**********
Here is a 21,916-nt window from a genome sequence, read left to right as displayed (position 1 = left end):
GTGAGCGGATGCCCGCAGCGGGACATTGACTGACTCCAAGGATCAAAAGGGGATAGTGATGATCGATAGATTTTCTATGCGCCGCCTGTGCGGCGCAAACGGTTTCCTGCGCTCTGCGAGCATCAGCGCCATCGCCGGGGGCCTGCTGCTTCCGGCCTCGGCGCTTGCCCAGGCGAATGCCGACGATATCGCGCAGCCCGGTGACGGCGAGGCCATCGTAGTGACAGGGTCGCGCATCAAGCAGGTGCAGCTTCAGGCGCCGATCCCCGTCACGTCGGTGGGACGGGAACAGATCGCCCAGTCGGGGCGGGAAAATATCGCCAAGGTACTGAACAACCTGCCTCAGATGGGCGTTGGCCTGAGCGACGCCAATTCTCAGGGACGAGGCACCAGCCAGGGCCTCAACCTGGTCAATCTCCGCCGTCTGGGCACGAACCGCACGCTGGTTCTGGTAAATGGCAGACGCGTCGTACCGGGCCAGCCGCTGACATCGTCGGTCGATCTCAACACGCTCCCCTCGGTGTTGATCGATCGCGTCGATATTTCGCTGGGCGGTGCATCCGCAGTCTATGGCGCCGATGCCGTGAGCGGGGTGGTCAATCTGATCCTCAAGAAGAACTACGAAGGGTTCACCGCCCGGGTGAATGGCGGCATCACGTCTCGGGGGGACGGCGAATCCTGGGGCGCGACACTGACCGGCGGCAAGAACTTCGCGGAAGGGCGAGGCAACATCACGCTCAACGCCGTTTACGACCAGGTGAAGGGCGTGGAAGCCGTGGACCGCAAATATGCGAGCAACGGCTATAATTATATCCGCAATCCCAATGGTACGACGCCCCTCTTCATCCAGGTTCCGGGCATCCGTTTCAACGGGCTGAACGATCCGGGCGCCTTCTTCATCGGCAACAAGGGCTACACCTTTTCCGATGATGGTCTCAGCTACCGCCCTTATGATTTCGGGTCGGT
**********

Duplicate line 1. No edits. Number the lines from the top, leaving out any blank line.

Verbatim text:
Here is a 21,916-nt window from a genome sequence, read left to right as displayed (position 1 = left end):